So I had to do something that was not usually very effective in our relationship. The foot came down. By this time I was having troubling recollections of my dear step father who had painfully and sadly succumbed to cancer and I told her to get her ASS back down to that practice, demand to see DIFFERENT doctor and get them to investigate whether it could be something more serious. She actually went, although I suspect it was not because of my tootsie planting (I’m sure that I only said ‘ass’ in my head – not out loud) but more of a sense of weariness and wanting to get to the bottom of this issue. Enter a doctor that agreed that something wasn’t right at all and immediately lined her up for a CT Scan to check it out.

Although I’m very much all for the free hospital system that is the NHS and I know they are doing a stand-up job within the constraints they have got, one of the best decisions I’ve ever made in my entire life was to take up the private family medical insurance scheme when I was first employed with my current employer. Due to that scheme we were able to get a CT Scan at a private hospital that next week and what turned out to be terrible results, the very next week. The appointment for the initial CT scan from the NHS didn’t come through until about the end of March – by which time I’m thoroughly convinced would have been far too late.

Sitting in that private consultants room in Murrayfield and receiving the news that Jennifer had a tumour the size of a tennis ball in her lower colon was a moment when I felt that my mind became separated from my body for just a little while. I was trying very, very hard to concentrate on what the nice but quite matter-of-fact man was saying but all I could hear was very reminiscent to a teacher in Peanuts. It was like I had cotton wool in my ears. I felt like the ground was rumbling and things were falling. Jennifer told me later that she felt pretty much the same. Well it’s not something that you’re really expecting when it comes down to it. Even if you were suspecting it you don’t really think that it was true. Not at that age. Not with two small children and a life ahead.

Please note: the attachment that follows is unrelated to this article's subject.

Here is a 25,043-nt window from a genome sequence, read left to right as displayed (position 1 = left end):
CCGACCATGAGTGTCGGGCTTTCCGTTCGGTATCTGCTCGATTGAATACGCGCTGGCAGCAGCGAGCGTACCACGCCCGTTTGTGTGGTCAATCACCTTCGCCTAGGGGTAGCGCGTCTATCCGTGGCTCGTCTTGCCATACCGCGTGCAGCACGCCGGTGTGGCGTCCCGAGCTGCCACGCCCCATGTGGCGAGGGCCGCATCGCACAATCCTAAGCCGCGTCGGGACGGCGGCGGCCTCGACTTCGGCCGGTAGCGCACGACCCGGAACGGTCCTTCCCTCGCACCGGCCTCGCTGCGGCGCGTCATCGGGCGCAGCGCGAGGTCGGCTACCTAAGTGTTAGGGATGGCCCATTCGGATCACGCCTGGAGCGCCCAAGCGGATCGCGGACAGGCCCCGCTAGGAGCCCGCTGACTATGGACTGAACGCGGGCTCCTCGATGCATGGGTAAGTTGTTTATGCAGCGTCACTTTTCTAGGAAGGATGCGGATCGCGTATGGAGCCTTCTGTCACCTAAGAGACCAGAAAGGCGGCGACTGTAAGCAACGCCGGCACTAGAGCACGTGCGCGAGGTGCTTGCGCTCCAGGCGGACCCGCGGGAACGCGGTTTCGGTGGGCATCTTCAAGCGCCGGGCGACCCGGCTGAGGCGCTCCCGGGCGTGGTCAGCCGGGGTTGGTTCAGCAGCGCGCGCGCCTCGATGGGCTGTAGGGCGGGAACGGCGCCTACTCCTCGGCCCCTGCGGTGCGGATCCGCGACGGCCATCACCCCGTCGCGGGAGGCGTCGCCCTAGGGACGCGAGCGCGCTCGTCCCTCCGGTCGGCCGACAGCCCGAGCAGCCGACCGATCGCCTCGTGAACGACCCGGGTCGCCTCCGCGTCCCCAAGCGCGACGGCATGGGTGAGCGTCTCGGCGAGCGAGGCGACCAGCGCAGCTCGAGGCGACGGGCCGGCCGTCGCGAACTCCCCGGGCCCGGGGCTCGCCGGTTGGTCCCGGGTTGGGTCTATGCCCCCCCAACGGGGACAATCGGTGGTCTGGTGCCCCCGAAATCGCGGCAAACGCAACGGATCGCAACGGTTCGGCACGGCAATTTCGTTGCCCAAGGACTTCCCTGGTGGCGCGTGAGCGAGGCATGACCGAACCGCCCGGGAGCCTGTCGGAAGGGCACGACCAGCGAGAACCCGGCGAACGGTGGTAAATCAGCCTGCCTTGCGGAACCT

But there it was. Clear as day on the screen in front of us. Just under two weeks later she had an major operation to remove it. That of course was not the end of it, there was recuperation and then chemotherapy to follow. But I think that this post is long enough for now.

Lessons that I learned from this period:

Doctors don’t always know what they’re doing.

If you think that your doctor is giving you the brush off or doesn’t seem interested then get another doctor. I’m looking at you Panadol Lady. It’s always an option and it’s not ‘disloyal’. It’s your health and if you genuinely think it’s serious then for the gods sake get a second opinion, and quick.

Sometimes you have to step up and put your foot down.

By that I mean get involved in some well meaning, gentle ‘bullying’. If you think that something isn’t right and you want your partner to take a look at something from a different angle. I’m not talking about forcing your partner to perform unnatural acts – ‘make me coffee with sugar’ – ugh {{{shiver}}} – but where a previously not thought of different course of action can prevent an actual LIFE threatening situation – then do it.

If you have the chance to get private medical then take it.

This sentence speaks for itself and needs no further expounding. My wife wouldn’t be here today if not for that.

x

Chris